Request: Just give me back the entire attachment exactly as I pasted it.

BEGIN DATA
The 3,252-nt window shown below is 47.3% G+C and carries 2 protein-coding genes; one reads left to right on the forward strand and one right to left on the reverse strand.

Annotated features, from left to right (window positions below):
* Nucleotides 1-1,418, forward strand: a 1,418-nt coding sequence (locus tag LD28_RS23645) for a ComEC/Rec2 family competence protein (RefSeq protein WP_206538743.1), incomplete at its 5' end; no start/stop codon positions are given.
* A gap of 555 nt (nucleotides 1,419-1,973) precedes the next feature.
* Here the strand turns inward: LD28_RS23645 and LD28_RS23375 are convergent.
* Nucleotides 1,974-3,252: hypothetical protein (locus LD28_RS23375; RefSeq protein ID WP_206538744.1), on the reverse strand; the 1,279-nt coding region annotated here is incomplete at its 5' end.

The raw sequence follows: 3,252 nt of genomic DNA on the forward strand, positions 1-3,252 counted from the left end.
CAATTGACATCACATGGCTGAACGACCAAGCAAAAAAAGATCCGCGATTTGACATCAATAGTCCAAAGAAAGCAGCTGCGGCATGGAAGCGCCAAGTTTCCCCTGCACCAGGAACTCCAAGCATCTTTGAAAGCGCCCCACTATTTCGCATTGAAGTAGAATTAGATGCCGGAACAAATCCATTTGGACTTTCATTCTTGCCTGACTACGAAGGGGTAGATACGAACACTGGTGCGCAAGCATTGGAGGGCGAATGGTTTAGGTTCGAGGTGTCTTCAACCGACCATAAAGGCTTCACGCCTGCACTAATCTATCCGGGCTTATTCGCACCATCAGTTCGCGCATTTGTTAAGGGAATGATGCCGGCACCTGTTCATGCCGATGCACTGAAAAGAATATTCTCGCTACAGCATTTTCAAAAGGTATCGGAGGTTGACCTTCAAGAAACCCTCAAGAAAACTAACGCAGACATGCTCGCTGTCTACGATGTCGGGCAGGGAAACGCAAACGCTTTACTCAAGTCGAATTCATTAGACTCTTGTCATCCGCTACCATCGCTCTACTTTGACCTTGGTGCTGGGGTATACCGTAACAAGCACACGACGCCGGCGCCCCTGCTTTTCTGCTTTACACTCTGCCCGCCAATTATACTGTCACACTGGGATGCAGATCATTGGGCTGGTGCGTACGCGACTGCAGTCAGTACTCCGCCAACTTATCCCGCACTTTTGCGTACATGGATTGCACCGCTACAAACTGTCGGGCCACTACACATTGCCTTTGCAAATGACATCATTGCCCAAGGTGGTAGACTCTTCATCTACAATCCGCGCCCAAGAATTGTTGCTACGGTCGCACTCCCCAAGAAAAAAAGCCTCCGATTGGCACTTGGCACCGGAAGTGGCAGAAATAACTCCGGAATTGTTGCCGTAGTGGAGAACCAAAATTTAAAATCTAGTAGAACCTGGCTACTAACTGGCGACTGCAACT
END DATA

The 3,252-nt window shown below is 47.3% G+C and carries 2 protein-coding genes; one reads left to right on the forward strand and one right to left on the reverse strand.

Annotated features, from left to right (window positions below):
* Nucleotides 1-1,418, forward strand: a 1,418-nt coding sequence (locus tag LD28_RS23645) for a ComEC/Rec2 family competence protein (RefSeq protein WP_206538743.1), incomplete at its 5' end; no start/stop codon positions are given.
* A gap of 555 nt (nucleotides 1,419-1,973) precedes the next feature.
* Here the strand turns inward: LD28_RS23645 and LD28_RS23375 are convergent.
* Nucleotides 1,974-3,252: hypothetical protein (locus LD28_RS23375; RefSeq protein ID WP_206538744.1), on the reverse strand; the 1,279-nt coding region annotated here is incomplete at its 5' end.

The raw sequence follows: 3,252 nt of genomic DNA on the forward strand, positions 1-3,252 counted from the left end.
CAATTGACATCACATGGCTGAACGACCAAGCAAAAAAAGATCCGCGATTTGACATCAATAGTCCAAAGAAAGCAGCTGCGGCATGGAAGCGCCAAGTTTCCCCTGCACCAGGAACTCCAAGCATCTTTGAAAGCGCCCCACTATTTCGCATTGAAGTAGAATTAGATGCCGGAACAAATCCATTTGGACTTTCATTCTTGCCTGACTACGAAGGGGTAGATACGAACACTGGTGCGCAAGCATTGGAGGGCGAATGGTTTAGGTTCGAGGTGTCTTCAACCGACCATAAAGGCTTCACGCCTGCACTAATCTATCCGGGCTTATTCGCACCATCAGTTCGCGCATTTGTTAAGGGAATGATGCCGGCACCTGTTCATGCCGATGCACTGAAAAGAATATTCTCGCTACAGCATTTTCAAAAGGTATCGGAGGTTGACCTTCAAGAAACCCTCAAGAAAACTAACGCAGACATGCTCGCTGTCTACGATGTCGGGCAGGGAAACGCAAACGCTTTACTCAAGTCGAATTCATTAGACTCTTGTCATCCGCTACCATCGCTCTACTTTGACCTTGGTGCTGGGGTATACCGTAACAAGCACACGACGCCGGCGCCCCTGCTTTTCTGCTTTACACTCTGCCCGCCAATTATACTGTCACACTGGGATGCAGATCATTGGGCTGGTGCGTACGCGACTGCAGTCAGTACTCCGCCAACTTATCCCGCACTTTTGCGTACATGGATTGCACCGCTACAAACTGTCGGGCCACTACACATTGCCTTTGCAAATGACATCATTGCCCAAGGTGGTAGACTCTTCATCTACAATCCGCGCCCAAGAATTGTTGCTACGGTCGCACTCCCCAAGAAAAAAAGCCTCCGATTGGCACTTGGCACCGGAAGTGGCAGAAATAACTCCGGAATTGTTGCCGTAGTGGAGAACCAAAATTTAAAATCTAGTAGAACCTGGCTACTAACTGGCGACTGCAACT